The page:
I was sad to hear of the recent devasting prairies fires near Hilda where I was raised in southern Alberta. Many farms and ranches were affected as wildfires, spurred by high winds, raced through acres of land destroying property, machines, stored grain, feed and livestock. In efforts to contain the fires, volunteer firefighters worked tirelessly. One young volunteer, a father of three, lost his life when the water tank truck he was driving overturned. I learned he was the son of a former schoolmate of mine. My heart goes out to his wife and children. Fires are so awful.

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A photo I used as a prompt for my writing workshop in Vancouver.

Our family was not spared, although not to such a great degree.  The house my great-grandfather, Henry Hoffman, built in 1915 soon after immigrating to Canada was destroyed when the fires swept through the homestead. Although the house stood vacant for years it contained many memories. My own mom, Henry and Katherina’s granddaughter, was born in this house almost 89 years ago. By the time I was born, my great-grandparents had retired to the city and it was their son, my great uncle John, who lived in the house with his wife and family. Since we lived nearby and they were our favourite relatives, I spent many happy times sharing meals and playing with my second cousins at this place.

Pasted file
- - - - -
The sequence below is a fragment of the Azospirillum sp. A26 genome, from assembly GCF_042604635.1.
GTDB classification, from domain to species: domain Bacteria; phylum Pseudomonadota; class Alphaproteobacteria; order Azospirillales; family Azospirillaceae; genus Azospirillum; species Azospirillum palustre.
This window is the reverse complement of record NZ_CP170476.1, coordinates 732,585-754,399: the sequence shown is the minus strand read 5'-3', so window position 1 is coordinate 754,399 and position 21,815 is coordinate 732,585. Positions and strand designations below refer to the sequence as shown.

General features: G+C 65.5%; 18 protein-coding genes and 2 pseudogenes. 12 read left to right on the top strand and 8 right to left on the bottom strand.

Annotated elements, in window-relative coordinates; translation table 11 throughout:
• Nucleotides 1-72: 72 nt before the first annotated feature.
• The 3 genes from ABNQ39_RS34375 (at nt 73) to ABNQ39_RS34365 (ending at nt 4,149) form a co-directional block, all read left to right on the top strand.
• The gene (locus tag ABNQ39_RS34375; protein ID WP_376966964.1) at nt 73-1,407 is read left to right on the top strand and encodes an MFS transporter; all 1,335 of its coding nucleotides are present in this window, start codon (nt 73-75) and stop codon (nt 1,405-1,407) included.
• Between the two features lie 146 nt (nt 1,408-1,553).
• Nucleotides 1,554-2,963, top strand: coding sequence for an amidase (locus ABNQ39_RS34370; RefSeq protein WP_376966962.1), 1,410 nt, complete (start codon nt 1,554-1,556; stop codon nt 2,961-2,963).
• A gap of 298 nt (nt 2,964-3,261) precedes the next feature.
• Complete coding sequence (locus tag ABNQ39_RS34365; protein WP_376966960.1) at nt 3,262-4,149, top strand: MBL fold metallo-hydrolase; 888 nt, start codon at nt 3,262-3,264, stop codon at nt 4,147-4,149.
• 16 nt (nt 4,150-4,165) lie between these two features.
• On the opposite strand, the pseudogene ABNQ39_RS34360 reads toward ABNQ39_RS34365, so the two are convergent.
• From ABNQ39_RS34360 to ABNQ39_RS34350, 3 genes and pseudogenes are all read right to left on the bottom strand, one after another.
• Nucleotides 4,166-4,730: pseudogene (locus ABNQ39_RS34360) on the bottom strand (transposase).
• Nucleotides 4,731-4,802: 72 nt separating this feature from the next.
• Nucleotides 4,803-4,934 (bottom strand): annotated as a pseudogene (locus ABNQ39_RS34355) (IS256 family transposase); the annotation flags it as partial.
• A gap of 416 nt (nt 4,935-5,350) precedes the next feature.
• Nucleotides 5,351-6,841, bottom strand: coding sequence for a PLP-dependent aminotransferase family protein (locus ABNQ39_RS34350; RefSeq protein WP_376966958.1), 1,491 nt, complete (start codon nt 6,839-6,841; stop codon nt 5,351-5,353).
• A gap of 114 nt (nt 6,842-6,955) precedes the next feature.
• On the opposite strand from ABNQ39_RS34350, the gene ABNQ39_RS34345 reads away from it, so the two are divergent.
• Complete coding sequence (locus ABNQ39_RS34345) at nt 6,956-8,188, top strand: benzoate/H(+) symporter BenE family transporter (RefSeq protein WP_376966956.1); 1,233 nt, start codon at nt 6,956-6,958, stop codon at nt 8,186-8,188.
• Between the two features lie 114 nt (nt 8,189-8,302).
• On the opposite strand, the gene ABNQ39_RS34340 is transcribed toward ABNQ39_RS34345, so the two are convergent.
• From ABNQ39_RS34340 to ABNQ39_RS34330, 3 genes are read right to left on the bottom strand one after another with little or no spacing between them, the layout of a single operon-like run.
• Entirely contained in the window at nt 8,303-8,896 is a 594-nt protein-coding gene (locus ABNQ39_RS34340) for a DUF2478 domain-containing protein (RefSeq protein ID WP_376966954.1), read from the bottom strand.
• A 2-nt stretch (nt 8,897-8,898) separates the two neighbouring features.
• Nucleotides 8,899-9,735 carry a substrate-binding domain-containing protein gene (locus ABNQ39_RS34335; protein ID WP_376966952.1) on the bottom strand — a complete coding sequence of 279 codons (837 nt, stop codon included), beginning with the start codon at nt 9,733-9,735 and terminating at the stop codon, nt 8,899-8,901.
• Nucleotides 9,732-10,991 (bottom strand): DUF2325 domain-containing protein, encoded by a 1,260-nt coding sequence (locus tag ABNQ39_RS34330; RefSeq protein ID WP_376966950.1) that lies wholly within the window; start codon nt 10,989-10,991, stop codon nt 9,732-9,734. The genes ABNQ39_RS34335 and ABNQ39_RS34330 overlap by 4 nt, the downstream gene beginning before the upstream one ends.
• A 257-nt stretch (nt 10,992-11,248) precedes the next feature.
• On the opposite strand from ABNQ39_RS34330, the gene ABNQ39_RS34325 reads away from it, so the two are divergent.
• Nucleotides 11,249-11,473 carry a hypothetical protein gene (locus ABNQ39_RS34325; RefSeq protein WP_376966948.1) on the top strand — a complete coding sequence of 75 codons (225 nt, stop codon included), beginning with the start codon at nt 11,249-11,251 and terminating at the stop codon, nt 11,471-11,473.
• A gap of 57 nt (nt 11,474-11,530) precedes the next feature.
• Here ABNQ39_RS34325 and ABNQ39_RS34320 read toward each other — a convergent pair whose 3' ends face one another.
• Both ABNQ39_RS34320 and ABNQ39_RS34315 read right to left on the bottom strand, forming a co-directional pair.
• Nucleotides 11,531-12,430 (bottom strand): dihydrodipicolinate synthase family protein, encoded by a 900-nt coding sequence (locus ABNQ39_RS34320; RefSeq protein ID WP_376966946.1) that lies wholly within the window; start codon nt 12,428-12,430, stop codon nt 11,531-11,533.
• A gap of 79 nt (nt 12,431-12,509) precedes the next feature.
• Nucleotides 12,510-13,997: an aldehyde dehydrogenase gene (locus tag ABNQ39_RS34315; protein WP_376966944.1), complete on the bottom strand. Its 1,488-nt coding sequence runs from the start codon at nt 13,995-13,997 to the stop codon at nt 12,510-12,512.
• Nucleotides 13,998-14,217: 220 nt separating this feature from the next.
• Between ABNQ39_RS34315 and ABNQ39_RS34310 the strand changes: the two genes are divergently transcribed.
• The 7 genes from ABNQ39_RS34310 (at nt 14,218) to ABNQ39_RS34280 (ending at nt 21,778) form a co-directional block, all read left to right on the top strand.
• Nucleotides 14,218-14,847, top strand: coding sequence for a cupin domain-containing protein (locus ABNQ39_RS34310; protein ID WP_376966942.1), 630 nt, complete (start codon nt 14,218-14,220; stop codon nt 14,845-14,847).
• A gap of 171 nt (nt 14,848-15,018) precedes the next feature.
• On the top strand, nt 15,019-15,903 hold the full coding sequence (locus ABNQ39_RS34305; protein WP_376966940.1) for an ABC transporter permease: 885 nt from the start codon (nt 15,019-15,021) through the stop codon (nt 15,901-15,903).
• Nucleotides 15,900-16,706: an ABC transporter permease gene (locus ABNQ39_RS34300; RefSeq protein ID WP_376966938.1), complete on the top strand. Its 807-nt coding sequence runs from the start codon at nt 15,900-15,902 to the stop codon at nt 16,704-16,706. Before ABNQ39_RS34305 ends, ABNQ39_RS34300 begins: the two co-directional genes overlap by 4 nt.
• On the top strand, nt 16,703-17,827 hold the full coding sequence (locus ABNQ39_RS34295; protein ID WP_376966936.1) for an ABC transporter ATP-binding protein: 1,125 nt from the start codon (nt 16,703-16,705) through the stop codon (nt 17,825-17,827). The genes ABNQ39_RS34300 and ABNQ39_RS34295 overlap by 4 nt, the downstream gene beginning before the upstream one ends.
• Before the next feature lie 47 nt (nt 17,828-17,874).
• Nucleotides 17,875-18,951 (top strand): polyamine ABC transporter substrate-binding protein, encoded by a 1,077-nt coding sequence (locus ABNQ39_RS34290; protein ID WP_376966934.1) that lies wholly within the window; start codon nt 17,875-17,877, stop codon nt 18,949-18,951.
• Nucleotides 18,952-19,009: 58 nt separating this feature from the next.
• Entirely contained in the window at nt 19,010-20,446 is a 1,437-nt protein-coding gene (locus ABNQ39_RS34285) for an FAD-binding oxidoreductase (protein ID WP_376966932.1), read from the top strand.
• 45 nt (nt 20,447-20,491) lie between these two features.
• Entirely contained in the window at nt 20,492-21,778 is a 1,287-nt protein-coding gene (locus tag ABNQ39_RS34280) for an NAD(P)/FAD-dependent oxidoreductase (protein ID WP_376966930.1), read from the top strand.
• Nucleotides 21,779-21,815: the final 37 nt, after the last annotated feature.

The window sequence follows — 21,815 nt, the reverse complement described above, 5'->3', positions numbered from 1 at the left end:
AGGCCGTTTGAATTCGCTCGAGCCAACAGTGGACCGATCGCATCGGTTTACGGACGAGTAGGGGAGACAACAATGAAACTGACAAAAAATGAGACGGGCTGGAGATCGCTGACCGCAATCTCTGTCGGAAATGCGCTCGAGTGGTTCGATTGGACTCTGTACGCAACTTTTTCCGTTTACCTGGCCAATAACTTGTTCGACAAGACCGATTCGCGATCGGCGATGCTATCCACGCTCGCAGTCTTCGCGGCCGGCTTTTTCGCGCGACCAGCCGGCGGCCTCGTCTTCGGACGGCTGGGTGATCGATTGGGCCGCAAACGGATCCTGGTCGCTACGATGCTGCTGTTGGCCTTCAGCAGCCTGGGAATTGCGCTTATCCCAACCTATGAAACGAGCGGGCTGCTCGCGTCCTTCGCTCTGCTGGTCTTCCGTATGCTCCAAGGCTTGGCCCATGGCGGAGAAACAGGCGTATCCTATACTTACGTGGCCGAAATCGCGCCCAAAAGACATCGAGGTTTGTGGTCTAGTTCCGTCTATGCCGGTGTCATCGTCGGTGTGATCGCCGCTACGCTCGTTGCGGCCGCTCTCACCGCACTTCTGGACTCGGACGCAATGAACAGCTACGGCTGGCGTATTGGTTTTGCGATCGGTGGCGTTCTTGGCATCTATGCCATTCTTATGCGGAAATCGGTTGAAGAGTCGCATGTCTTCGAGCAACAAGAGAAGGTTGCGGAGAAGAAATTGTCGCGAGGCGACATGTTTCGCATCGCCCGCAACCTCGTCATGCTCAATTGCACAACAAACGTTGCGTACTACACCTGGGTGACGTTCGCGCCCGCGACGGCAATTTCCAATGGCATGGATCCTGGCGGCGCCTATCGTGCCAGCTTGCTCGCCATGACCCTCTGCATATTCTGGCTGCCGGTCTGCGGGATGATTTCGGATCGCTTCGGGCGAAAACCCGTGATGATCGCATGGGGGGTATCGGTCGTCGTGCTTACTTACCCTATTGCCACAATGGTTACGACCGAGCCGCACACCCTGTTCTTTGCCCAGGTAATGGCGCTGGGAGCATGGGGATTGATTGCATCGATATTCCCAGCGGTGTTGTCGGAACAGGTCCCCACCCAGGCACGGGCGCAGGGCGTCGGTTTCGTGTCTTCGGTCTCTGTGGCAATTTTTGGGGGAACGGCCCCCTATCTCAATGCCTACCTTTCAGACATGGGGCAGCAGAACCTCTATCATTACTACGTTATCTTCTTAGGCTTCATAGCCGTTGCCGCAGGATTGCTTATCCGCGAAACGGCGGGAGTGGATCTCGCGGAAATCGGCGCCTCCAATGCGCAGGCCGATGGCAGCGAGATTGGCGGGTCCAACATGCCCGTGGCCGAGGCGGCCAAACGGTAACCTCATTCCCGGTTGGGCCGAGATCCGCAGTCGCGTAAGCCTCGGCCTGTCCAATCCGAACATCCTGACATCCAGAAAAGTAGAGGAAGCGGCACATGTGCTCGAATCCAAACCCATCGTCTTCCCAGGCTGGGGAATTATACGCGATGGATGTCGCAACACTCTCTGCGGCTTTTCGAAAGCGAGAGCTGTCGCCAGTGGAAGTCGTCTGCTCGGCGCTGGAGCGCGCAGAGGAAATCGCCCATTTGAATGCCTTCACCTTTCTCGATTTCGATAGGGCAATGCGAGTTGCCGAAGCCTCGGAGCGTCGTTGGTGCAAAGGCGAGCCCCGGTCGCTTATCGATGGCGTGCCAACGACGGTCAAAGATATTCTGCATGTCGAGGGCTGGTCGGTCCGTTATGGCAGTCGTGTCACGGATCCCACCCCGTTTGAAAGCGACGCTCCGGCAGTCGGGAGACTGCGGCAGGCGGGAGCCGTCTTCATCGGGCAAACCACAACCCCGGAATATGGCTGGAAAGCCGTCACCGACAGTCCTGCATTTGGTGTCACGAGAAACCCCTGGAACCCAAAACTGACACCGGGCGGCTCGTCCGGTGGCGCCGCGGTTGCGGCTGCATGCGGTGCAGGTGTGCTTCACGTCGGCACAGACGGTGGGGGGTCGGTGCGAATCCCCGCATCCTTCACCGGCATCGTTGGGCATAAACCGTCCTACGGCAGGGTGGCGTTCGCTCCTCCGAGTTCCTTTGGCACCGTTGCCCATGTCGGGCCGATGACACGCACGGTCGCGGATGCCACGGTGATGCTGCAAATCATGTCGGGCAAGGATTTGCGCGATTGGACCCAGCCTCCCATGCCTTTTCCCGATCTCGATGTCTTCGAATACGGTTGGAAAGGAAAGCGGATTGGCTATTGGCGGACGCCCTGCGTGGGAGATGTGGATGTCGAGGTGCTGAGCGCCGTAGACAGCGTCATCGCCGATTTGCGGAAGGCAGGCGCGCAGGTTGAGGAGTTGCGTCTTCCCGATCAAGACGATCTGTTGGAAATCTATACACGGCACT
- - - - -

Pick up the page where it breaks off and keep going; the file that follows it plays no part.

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A recent picture of the Hoffman house taken by Debbie Hoffman Nagel, granddaughter of Henry and Katherina Hoffman.

Over the years, whenever in the area, we would visit the homestead and reminisce. I particularly loved the old barn, built from rocks and clay by my great-grandfather, as it had so much character. Sad to say it was also destroyed by the recent wildfire.

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The barn built by Great Grandpa Hoffman